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HTTPS traffic has yet to surpass HTTP traffic, Fortinet study shows

News roundup: HTTPS traffic has yet to surge, despite its security benefits, according to a report. Plus, the latest in the Apple extortion; a Mirai attack lasted 54 hours; and more.

A new report on the worldwide cybersecurity threat landscape highlights the prevalence of malware, botnets and old exploits, as well as the doubled-edged sword that is encryption.

Network security vendor Fortinet Inc. published its quarterly Threat Landscape Report for the fourth quarter in 2016, which presented data about the "explosive growth" of cybercrime worldwide. Fortinet used data collected from millions of its devices about the billions of security events that occurred between Oct. 1, 2016, and Dec. 31, 2016.

The report offered data on exploit and malware trends, including the internet of things, botnet activity and more. But before delving into those details, the Fortinet report outlined trends in infrastructure that may have had an effect on the threat landscape that presented at the end of 2016. Specifically, the report looked at the use of HTTPS.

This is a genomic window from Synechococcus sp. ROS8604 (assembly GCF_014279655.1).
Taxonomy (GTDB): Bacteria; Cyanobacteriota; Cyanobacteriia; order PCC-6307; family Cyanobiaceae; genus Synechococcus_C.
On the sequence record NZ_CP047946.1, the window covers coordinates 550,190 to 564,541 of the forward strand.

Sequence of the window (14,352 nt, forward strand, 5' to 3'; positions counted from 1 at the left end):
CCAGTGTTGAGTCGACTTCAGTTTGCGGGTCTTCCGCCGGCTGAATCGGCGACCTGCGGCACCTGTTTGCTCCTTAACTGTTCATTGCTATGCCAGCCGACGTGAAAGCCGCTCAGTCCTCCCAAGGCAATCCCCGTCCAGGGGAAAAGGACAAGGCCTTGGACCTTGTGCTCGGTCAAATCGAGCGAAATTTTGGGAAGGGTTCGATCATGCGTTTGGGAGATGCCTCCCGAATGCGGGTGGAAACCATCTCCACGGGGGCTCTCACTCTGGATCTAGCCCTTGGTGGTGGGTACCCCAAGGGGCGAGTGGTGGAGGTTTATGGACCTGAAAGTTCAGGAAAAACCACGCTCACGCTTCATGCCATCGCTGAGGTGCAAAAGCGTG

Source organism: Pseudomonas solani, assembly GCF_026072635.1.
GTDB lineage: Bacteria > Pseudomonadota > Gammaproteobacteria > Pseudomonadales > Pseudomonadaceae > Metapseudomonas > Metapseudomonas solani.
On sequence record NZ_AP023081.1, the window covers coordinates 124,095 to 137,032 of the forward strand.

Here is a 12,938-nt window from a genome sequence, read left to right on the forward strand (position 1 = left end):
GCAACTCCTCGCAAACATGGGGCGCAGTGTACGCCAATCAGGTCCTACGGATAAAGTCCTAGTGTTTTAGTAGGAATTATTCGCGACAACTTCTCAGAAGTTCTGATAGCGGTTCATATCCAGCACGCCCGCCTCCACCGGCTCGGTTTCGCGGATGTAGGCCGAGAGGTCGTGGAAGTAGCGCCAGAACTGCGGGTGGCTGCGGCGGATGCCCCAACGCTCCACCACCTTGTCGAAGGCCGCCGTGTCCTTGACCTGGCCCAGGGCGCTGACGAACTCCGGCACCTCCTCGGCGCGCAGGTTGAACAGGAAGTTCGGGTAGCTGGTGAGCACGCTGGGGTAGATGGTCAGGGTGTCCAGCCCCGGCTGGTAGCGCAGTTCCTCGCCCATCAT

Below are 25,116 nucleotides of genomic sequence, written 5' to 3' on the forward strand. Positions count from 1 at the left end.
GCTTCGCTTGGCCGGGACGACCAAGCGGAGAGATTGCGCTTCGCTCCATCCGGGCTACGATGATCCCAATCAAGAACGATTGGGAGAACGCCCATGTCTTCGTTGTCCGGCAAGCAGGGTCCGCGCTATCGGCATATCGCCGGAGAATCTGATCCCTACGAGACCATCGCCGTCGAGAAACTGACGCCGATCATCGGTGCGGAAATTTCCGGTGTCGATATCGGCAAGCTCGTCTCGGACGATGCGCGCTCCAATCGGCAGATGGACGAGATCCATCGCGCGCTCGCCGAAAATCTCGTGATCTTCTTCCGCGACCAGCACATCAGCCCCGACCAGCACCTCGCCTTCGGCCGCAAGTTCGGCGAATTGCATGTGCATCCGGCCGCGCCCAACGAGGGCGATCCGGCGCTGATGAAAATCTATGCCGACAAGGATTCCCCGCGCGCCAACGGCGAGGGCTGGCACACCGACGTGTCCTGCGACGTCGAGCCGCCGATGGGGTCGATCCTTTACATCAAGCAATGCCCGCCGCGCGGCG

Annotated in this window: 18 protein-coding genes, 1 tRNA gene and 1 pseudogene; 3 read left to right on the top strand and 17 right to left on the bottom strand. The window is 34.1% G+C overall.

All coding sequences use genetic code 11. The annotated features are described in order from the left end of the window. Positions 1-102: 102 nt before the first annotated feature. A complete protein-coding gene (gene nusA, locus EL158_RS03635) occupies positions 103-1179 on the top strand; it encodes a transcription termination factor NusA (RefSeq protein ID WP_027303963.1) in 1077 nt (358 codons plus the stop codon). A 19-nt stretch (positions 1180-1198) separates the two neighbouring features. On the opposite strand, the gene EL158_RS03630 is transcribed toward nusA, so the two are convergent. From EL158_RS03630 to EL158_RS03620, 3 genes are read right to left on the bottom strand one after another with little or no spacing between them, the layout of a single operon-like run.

Fortinet researchers expected to find an increase in HTTPS traffic over the course of 2016, but they actually found it held steady, with about 50% of organizations using HTTPS and 50% using the less secure HTTP. The report also showed fluctuations in HTTPS traffic through the year; for example, the first quarter of 2016 saw HTTPS traffic for 52.5% of all surveyed traffic, while that number dropped to 49.8% during the next quarter. The distribution of HTTPS traffic across the monitored organizations shows the polarity of encryption adoption, according to Fortinet.

"[This distribution of HTTPS traffic] illustrates how that ratio varies across firms and is a reminder that there are some that encrypt nearly everything and some almost nothing," the report stated. "Such movements tend to play out over longer time periods, so we'll continue monitoring this one."

The report didn't attribute specific reasons for the stagnation in HTTPS traffic growth, but Fortinet did say encrypted traffic does pose a challenge for enterprise security teams. "HTTPS traffic usage is an important trend to monitor because, while it is good for privacy, it presents challenges to detecting threats that are able to hide in encrypted communications," Derek Manky, security researcher at Fortinet, based in Sunnyvale, Calif., wrote in a blog post about the report. "And far too much SSL traffic goes uninspected because of the huge processing overhead required to open, inspect, and re-encrypt traffic. Which forces IT teams to choose between protection and performance."

The Fortinet report indicated that researchers also intend to continue to track the use of cloud apps, as software-as-a-service and infrastructure-as-a-service app usage was up only slightly, as well as the number of sites visited per day and how many of them are malicious -- the rate of visits to malicious sites stayed steady at 0.5% all year.